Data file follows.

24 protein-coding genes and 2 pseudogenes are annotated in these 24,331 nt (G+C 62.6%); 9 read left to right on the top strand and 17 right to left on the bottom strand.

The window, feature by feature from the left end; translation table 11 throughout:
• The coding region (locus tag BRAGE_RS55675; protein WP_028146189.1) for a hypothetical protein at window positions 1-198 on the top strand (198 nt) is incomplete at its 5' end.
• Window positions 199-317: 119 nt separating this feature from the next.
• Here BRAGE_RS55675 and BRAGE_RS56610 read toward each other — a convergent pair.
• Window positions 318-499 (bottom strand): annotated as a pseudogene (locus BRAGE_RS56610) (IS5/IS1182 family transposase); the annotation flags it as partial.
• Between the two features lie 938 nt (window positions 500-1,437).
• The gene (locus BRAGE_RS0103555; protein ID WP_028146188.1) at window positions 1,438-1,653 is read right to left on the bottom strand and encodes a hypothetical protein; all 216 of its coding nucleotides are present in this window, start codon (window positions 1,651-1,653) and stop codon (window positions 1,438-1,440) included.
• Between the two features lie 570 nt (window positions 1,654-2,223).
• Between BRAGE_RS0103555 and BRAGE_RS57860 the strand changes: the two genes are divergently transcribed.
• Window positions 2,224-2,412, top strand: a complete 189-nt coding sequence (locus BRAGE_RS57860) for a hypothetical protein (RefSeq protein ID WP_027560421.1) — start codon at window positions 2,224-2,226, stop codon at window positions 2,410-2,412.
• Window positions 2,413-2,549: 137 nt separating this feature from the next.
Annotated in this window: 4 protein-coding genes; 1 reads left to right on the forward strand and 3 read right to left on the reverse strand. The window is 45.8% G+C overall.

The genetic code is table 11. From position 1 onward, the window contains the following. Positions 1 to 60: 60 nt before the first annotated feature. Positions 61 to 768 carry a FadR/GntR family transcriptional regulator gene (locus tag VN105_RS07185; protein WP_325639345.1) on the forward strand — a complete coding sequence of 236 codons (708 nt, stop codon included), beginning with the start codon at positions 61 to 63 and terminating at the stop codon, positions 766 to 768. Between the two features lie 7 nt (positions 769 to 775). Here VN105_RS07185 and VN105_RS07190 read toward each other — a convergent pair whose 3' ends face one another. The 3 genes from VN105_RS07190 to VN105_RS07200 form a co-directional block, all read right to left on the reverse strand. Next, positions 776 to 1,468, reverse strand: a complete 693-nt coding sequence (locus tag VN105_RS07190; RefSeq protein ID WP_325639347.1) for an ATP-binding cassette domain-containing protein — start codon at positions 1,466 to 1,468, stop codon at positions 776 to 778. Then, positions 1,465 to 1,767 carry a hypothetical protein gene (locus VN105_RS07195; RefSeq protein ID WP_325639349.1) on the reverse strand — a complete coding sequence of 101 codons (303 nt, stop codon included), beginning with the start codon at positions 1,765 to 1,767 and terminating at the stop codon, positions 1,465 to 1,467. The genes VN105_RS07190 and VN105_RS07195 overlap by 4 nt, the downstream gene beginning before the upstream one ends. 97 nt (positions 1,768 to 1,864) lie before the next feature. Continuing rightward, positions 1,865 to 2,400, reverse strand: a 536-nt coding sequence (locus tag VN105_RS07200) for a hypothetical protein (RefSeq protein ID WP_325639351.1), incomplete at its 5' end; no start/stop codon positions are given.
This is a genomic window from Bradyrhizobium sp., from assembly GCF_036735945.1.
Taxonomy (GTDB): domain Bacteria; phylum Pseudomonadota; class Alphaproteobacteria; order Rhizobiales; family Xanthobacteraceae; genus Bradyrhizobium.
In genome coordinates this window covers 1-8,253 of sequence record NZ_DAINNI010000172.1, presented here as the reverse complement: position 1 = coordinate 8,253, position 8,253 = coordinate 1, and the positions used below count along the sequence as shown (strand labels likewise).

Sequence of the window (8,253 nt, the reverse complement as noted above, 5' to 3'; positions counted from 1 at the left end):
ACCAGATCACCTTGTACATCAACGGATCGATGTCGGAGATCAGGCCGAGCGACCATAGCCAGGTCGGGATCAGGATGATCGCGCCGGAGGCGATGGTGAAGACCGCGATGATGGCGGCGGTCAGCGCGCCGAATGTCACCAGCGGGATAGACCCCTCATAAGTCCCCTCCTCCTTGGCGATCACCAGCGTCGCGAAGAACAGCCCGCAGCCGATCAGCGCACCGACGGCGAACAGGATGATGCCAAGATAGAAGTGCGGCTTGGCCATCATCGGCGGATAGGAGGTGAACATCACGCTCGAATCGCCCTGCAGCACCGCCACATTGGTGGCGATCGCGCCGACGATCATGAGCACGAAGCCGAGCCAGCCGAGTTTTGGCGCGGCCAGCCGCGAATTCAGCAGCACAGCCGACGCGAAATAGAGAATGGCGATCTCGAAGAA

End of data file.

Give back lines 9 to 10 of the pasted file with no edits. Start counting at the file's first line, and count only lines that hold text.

• Between the two features lie 570 nt (window positions 1,654-2,223).
• Between BRAGE_RS0103555 and BRAGE_RS57860 the strand changes: the two genes are divergently transcribed.